High Court of Judicature at Allahabad
Case Law Search
M/s Shivam Udyog v. The Commissioner, Central Excise & Another - WRIT TAX No. 825 of 2005  RD-AH 1320 (12 May 2005)
Civil Misc. Writ Petition No.825 of 2005
M/s Shivam Udyog v. Commissioner, Central Excise, Allahabad and another.
Hon'ble R.K.Agrawal, J.
Hon'ble Rajes Kumar, J.
By means of the present writ petition the petitioner has challenged the order dated 14.3.2005 passed by the Central Excise and Service Tax Appellate Tribunal, Delhi- respondent no.2 in so far as it imposes the condition of deposit of 25% of the duty amount.
We have heard Sri Yatindra, learned counsel for the petitioner, and Sri K.C.Sinha, the learned Assistant Solicitor General for the respondents.
The learned counsel for the petitioner submitted that the petitioner is engaged in the manufacture of H.D.P.E. containers falling under sub-heading No. 3923.90 of the First Schedule of the central Excise Tariff Act, 1985 and the containers seized by the officers the respondent assessee were not excisable as they were in the intermediate stage of manufacture and the handles and caps have not been sold. He further submitted that the Tribunal has not taken into consideration the principle laid by this Court in Civil Misc. Writ Petition No.1219 of 2003, I.T.C. Ltd. v. Commissioner (Appeals), Customs & Central Excise and others, decided on 23.10.2003, wherein this Court has held as under:-
"In view of the above, the aforesaid authorities make it clear that the Court should not grant interim relief/stay of the recovery merely by asking of a party. It has to maintain a balance between the rights of an individual and the State so far as the recovery of sovereign dues is concerned. While considering the application for stay/waiver of a pre-deposit, as required under the law, the Court must apply its mind as to whether the appellant has a strong prima facie case on merit. In case it is covered by the judgment of a Court/Tribunal binding upon the Appellate Authority, it should apply its mind as to whether in view of the said judgment, the appellant is likely to succeed on merit. If an appellant having strong prima facie case, is asked to deposit the amount of assessment so made or penalty so levied, it would cause undue hardship to him, though there may be no financial restrain on the appellant running in a good financial condition. The arguments that appellant is in a position to deposit or if he succeeds in appeal, he will be entitled to get the refund, are not the considerations for deciding the application. The order of the Appellate Authority itself must show that it had applied its mind to the issue raised by the appellant and it has been considered in accordance with the law. The expression "undue hardship" has a wider connotation as it takes within its ambit the case where the assessee is asked to deposit the amount even if he is likely to exonerate from the total liability on disposal of his appeal. Dispensation of deposit should also be allowed where two view are possible. While considering the application for interim relief, the Court must examine all pros and cons involved in the case and further examine that in case recovery is not stayed, the right of appeal conferred by the legislature and refusal to exercise the discretionary power by the authority to stay/waive the pre-deposit condition, would be reduced to nugatory/illusory. Undoubtedly, the interest of the Revenue cannot be jeopardized but that does not mean that in order to protect the interest of the Revenue, the Court or authority should exercise its duty under the law to take into consideration the rights and interest of an individual. It is also clear that before any good could be subjected to duty, it has to be established that it has been manufactured and it is marketable and to prove that it is marketable, the burden is on the Revenue and not on the manufacturer.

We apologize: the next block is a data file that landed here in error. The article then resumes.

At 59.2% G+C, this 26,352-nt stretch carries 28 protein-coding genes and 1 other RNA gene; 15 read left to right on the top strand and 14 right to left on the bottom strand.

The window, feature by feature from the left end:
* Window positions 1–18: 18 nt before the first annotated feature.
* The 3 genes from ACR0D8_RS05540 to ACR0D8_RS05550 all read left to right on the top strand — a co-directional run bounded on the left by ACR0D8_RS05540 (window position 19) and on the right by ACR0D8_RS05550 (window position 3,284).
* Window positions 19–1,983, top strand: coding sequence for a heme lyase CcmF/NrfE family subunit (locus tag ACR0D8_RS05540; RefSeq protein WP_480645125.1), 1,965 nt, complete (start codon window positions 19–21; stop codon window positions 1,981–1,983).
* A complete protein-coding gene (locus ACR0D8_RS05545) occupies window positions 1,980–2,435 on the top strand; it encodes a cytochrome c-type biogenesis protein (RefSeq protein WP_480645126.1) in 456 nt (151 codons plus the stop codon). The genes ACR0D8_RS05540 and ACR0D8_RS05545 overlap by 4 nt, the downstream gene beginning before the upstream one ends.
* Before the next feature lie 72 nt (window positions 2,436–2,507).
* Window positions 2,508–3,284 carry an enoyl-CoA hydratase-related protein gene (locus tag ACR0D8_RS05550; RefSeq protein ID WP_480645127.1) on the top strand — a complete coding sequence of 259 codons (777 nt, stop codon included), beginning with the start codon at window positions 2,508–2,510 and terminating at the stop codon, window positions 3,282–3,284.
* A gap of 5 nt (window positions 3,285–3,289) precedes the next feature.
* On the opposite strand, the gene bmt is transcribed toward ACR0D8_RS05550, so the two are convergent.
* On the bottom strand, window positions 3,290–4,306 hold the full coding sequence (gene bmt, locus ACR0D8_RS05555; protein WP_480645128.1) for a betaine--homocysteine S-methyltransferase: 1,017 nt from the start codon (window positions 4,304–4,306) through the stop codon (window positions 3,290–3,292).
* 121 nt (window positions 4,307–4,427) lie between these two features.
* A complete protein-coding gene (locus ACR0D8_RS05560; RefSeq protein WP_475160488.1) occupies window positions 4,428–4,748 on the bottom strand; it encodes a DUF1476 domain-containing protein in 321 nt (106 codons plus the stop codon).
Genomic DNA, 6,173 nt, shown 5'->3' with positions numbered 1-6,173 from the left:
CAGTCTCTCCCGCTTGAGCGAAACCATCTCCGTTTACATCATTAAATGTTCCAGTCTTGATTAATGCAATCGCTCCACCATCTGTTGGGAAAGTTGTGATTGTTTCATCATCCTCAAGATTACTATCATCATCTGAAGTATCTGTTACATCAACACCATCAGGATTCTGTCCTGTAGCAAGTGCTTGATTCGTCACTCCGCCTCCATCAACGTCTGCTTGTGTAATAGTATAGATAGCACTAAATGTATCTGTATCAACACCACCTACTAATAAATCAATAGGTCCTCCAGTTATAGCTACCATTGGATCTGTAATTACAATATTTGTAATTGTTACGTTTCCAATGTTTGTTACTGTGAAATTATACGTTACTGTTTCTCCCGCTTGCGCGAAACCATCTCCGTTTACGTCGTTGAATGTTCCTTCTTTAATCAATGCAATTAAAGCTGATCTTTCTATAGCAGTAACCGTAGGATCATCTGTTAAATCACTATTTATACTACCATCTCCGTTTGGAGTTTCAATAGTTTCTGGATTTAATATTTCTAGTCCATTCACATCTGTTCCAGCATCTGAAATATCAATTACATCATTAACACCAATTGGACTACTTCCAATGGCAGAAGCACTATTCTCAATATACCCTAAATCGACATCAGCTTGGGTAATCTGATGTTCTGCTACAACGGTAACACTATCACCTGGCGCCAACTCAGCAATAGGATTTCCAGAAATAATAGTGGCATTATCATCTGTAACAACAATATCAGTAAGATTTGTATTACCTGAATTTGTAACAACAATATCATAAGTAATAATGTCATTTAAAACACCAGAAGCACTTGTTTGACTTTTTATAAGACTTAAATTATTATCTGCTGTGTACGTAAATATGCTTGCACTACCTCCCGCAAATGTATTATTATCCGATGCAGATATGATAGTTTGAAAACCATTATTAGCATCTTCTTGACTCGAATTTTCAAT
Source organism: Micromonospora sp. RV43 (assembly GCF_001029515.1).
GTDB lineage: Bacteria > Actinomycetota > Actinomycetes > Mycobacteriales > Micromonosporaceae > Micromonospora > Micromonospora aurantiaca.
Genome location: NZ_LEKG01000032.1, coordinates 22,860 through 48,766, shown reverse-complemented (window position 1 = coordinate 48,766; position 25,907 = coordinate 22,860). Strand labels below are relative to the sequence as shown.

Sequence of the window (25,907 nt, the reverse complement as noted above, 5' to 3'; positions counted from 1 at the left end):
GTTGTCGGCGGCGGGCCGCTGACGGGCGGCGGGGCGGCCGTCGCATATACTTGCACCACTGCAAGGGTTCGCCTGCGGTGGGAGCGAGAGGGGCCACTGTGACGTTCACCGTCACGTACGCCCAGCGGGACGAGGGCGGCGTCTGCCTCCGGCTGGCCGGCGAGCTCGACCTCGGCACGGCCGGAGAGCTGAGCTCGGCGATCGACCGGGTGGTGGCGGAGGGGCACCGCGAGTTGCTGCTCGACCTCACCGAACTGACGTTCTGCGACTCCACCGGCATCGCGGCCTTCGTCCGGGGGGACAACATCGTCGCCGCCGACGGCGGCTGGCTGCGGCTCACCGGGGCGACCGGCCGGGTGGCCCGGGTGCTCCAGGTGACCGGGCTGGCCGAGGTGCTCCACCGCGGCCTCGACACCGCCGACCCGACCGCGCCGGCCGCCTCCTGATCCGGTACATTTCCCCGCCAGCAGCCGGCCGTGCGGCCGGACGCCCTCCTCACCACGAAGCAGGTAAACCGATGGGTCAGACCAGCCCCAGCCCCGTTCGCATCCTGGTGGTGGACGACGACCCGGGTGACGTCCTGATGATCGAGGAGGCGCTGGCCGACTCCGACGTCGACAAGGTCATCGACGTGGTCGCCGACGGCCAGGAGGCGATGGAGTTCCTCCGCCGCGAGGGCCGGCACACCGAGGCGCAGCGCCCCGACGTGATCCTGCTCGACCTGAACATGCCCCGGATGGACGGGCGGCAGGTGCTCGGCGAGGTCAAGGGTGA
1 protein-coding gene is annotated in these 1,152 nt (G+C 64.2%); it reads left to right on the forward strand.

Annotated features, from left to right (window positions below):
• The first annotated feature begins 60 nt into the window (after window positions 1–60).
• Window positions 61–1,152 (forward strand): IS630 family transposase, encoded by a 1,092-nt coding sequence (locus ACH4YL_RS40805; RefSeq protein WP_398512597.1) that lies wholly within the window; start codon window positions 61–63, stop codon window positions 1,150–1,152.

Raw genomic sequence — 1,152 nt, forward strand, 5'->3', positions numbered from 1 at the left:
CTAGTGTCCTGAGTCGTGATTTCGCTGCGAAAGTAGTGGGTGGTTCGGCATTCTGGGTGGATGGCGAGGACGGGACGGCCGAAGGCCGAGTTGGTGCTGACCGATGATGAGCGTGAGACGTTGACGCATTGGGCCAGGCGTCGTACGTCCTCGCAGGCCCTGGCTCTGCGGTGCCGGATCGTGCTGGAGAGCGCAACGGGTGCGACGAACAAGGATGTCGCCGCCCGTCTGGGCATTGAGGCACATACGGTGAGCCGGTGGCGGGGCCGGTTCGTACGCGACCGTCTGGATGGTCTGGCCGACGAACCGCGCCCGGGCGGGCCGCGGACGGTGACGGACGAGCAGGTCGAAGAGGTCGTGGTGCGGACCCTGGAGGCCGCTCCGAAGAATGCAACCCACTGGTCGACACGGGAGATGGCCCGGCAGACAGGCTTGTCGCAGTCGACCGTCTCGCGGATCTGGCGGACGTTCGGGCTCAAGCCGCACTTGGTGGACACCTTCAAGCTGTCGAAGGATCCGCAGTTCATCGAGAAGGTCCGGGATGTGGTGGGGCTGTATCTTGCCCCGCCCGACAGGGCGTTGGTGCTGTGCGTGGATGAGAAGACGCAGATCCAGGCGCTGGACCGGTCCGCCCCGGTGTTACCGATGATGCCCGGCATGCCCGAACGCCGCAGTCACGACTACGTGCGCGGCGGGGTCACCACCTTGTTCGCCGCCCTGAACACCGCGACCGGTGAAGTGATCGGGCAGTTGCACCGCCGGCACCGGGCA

In view of the above, we are of the considered opinion that as the Appellate Authority has not addressed to itself any of the issues involved in the appeal rather has gone to the issue of financial hardship which was unwarranted and uncalled for in the fact situation of this case. The order impugned cannot be sustained in the eyes of law and we have no option but to allow this petition and set aside the order impugned."
From a perusal of the order impugned in the writ petition, we find that the Tribunal has not considered the principle laid down by this Court in the aforesaid case and, therefore, the said order cannot be sustained and is hereby set aside. The Tribunal is directed to decide the appeal after giving an opportunity of hearing to the petitioner in the light of the observations made above. The writ petition succeeds and is allowed. The Tribunal shall decide the appeal expeditiously.
Double Click on any word for its dictionary meaning or to get reference material on it.